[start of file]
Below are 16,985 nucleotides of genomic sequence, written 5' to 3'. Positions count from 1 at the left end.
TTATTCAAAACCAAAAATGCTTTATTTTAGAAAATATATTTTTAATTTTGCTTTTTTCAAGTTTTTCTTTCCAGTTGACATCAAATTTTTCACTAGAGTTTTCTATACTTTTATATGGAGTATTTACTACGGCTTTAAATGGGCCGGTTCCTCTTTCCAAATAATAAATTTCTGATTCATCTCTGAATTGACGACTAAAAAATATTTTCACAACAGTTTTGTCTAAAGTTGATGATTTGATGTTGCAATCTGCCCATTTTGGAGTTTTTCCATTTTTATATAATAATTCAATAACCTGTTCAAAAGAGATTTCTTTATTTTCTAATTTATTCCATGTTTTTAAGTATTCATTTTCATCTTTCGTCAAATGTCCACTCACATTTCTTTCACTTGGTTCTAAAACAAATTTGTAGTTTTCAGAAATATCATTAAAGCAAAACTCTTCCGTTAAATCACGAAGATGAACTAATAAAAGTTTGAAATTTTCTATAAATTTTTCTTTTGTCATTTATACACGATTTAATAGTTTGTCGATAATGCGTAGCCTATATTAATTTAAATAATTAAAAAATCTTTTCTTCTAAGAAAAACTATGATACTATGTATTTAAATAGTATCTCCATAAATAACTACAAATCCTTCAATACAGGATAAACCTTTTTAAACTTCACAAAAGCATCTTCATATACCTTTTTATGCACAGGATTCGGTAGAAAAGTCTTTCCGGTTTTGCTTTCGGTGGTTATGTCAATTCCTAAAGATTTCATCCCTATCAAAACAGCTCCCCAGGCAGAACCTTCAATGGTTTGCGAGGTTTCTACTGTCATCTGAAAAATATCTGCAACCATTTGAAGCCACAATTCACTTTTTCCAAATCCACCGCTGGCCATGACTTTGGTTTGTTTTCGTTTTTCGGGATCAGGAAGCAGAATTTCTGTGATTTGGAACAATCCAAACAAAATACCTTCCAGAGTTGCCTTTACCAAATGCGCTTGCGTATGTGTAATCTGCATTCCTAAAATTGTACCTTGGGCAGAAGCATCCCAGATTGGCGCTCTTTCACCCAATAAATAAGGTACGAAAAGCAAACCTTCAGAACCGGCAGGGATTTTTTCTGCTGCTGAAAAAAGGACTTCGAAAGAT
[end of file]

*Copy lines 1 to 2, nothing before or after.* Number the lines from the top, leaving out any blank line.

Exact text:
Below are 16,985 nucleotides of genomic sequence, written 5' to 3'. Positions count from 1 at the left end.
TTATTCAAAACCAAAAATGCTTTATTTTAGAAAATATATTTTTAATTTTGCTTTTTTCAAGTTTTTCTTTCCAGTTGACATCAAATTTTTCACTAGAGTTTTCTATACTTTTATATGGAGTATTTACTACGGCTTTAAATGGGCCGGTTCCTCTTTCCAAATAATAAATTTCTGATTCATCTCTGAATTGACGACTAAAAAATATTTTCACAACAGTTTTGTCTAAAGTTGATGATTTGATGTTGCAATCTGCCCATTTTGGAGTTTTTCCATTTTTATATAATAATTCAATAACCTGTTCAAAAGAGATTTCTTTATTTTCTAATTTATTCCATGTTTTTAAGTATTCATTTTCATCTTTCGTCAAATGTCCACTCACATTTCTTTCACTTGGTTCTAAAACAAATTTGTAGTTTTCAGAAATATCATTAAAGCAAAACTCTTCCGTTAAATCACGAAGATGAACTAATAAAAGTTTGAAATTTTCTATAAATTTTTCTTTTGTCATTTATACACGATTTAATAGTTTGTCGATAATGCGTAGCCTATATTAATTTAAATAATTAAAAAATCTTTTCTTCTAAGAAAAACTATGATACTATGTATTTAAATAGTATCTCCATAAATAACTACAAATCCTTCAATACAGGATAAACCTTTTTAAACTTCACAAAAGCATCTTCATATACCTTTTTATGCACAGGATTCGGTAGAAAAGTCTTTCCGGTTTTGCTTTCGGTGGTTATGTCAATTCCTAAAGATTTCATCCCTATCAAAACAGCTCCCCAGGCAGAACCTTCAATGGTTTGCGAGGTTTCTACTGTCATCTGAAAAATATCTGCAACCATTTGAAGCCACAATTCACTTTTTCCAAATCCACCGCTGGCCATGACTTTGGTTTGTTTTCGTTTTTCGGGATCAGGAAGCAGAATTTCTGTGATTTGGAACAATCCAAACAAAATACCTTCCAGAGTTGCCTTTACCAAATGCGCTTGCGTATGTGTAATCTGCATTCCTAAAATTGTACCTTGGGCAGAAGCATCCCAGATTGGCGCTCTTTCACCCAATAAATAAGGTACGAAAAGCAAACCTTCAGAACCGGCAGGGATTTTTTCTGCTGCTGAAAAAAGGACTTCGAAAGAT